The Co-op Decade and After

This month, I have posted about different co-ops every day in celebration of National Co-op Month (celebrated in Canada and the United States). I did this in conjunction with NWCDC’s daily Facebook post about the same co-op. Today, on the last day of Co-op Month in the last year of the Co-op Decade, I want to talk about our mutual success and what is next.

In 2012, the International Year of the Co-operative, the General Assembly of the International Co-operative Alliance (ICA) drafted a document known as “The Blueprint for the Co-operative Decade“. The blueprint called for co-ops to work towards the following by 2020:

  • The acknowledged leader in economic, social and environmental sustainability
  • The model preferred by people
  • The fastest growing form of enterprise

Cooperatives, in general, have made great strides in terms of leadership in economic, social, and environmental sustainability. The Blueprint considers five key factors in achieving its Vision 2020:

  • Participation: by members in their co-op governance.
  • Sustainability: co-ops leading the way on reducing C02 and being good stewards of the earth.
  • Identity: promoting the co-op identity as a preferred way of doing business.
  • Legal Framework: expanding the legal protection for co-op businesses to operate.
  • Capital: strengthening the network of capital and building more access to capital within the co-op community.

Overall, I will say, at the outset, the the Blueprint has succeeded. It was approved in late 2013 and launched in 2014.  How much of the success of the plan was due to the ICA catching a wave that started with the 2008 economic crisis and how much was because of the plan’s articulation is debatable. Nevertheless, I think that I can definitely say that the co-op community in 2020 has become remarkably stronger in all aspects that it was in 2010.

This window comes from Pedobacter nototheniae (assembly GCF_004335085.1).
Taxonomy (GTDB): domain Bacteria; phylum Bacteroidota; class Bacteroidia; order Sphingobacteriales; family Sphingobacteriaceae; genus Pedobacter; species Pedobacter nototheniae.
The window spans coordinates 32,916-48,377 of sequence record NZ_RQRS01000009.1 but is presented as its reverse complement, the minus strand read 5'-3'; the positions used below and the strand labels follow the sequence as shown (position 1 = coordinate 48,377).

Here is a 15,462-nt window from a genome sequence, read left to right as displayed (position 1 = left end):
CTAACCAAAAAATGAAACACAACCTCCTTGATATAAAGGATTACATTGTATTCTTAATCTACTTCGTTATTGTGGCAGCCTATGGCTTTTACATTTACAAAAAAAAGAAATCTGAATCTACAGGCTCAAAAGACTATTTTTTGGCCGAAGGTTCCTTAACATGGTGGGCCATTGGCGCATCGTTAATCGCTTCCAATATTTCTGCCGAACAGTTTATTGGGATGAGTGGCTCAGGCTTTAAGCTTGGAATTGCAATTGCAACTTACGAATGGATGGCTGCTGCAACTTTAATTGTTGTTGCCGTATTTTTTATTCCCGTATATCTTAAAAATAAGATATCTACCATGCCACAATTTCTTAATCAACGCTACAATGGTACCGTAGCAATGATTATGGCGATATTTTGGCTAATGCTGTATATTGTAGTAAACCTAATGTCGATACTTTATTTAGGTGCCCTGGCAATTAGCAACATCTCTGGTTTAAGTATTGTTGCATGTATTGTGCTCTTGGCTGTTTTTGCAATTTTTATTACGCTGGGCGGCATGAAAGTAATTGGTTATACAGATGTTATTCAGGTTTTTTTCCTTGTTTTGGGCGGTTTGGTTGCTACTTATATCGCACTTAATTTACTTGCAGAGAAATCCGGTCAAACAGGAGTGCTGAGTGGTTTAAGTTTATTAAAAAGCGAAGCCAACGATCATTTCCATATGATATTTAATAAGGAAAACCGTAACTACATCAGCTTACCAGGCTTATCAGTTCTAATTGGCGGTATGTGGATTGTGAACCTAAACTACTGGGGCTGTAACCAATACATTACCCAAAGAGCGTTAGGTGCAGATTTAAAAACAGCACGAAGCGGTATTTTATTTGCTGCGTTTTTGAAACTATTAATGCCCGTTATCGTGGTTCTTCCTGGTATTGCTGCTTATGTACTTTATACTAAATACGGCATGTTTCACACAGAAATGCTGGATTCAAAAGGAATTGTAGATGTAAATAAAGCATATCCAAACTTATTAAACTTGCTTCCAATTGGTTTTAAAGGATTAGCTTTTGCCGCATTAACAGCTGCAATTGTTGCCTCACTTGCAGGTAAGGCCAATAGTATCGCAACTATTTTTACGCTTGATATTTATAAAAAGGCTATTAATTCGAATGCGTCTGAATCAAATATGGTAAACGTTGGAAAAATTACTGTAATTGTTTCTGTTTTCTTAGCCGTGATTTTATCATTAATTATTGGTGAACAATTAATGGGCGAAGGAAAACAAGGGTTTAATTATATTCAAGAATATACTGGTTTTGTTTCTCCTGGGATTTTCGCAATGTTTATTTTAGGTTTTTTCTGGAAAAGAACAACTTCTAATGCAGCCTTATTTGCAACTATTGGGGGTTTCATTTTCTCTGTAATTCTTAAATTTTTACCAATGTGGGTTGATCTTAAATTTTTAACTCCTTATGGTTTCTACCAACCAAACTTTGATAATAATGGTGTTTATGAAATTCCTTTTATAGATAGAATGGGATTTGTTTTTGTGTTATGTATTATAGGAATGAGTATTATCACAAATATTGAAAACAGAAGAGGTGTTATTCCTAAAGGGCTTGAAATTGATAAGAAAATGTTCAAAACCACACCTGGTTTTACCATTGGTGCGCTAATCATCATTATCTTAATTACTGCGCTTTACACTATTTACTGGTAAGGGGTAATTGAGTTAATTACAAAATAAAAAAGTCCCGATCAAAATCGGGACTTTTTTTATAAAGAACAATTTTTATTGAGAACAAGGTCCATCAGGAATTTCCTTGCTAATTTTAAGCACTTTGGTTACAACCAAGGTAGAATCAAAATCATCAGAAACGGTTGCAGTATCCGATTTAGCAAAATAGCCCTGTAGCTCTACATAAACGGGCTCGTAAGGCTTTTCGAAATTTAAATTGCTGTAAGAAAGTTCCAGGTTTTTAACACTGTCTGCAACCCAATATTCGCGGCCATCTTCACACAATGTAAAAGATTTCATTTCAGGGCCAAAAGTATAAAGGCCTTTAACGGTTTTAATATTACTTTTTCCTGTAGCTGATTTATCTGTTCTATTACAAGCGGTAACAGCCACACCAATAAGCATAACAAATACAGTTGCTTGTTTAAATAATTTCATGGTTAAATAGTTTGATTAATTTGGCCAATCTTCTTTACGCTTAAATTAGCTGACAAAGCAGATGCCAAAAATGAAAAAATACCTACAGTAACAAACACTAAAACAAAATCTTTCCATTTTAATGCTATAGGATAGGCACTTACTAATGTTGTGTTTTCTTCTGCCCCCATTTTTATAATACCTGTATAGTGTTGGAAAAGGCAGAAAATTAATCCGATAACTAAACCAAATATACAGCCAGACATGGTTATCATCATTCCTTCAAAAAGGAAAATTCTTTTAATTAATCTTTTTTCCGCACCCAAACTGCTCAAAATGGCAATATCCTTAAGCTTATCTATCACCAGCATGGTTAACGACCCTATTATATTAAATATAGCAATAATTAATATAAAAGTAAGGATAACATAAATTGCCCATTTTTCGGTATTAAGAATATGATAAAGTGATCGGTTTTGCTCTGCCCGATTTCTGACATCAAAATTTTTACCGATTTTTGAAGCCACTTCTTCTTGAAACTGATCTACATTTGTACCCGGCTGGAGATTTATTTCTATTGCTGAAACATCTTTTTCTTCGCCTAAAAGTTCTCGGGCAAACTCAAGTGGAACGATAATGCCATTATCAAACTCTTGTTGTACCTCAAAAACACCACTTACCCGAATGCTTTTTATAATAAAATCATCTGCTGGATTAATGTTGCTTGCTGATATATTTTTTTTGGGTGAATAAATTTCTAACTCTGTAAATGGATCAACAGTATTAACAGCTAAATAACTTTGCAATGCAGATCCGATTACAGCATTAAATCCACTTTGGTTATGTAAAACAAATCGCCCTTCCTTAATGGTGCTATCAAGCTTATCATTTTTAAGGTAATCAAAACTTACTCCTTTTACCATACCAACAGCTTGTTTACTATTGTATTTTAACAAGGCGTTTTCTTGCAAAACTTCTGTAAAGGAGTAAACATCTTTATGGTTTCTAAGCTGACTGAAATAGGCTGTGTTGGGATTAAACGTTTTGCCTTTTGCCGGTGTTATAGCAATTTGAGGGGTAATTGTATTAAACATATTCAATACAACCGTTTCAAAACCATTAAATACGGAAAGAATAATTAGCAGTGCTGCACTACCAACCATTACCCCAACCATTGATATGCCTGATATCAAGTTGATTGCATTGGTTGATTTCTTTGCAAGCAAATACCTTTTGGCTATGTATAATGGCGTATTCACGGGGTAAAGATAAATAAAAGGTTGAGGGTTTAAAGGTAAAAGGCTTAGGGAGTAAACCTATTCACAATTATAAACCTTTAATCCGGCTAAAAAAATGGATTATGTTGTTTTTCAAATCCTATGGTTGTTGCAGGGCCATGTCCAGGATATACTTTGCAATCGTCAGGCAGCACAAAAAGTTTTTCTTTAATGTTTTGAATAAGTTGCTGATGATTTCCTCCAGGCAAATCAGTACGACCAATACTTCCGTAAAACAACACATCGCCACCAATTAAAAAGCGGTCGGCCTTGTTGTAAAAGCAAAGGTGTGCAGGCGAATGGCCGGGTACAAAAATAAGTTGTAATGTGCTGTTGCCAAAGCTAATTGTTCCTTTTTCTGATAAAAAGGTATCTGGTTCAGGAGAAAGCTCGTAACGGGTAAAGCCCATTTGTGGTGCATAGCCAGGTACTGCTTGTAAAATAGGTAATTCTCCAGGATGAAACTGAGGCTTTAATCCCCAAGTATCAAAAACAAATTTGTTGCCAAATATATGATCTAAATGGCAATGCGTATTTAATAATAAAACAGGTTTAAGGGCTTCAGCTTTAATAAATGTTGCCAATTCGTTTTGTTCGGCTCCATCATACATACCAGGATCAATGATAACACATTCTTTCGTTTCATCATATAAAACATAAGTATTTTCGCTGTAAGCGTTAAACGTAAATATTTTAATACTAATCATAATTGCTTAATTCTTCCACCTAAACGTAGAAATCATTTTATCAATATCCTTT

My initial idea for today was to talk about how well the blueprint was implemented since 2020 is just 61 days away. I wasn’t able to find much in the way of reporting on it (which is to be expected with strategic plans). I also forget how detailed it was for a single post. As a result, I am going to keep the daily posts going for another 6 days (skipping the weekend) and discuss what I have seen with regards to each of the 5 factors and then a general summary on November 8.  My summary will largely be limited to my area of the world: the Pacific Northwest and worker-coops. However, if you are reading and want to offer your take, please comment!

I hope that people have enjoyed these daily takes. I want to thank GEO for pulling the post and pushing them out to a larger community. They are currently doing their annual fundraiser. Support them (especially if you found your way here through their page). Your comments are always welcome as are guest posts–I never pretend to have either all of the answers or all of the questions. More voices are welcome!

About John McNamara

John spent 26 years with Union Cab of Madison Cooperative and currently helps develop co-op in the Pacific Northwest. He holds a Ph.D. in Business Administration and Masters in Management: Co-operatives and Credit Unions from Saint Mary's University. He has served on the board of the US Federation of Worker Cooperatives and the Board of Governors for the late, great Democracy at Work Network. He currently sits on the Co-op Circle for Sociocracy for All. He has taught on worker co-operatives and democratic management in the summer at The Evergreen State College and Presidio Graduate School.
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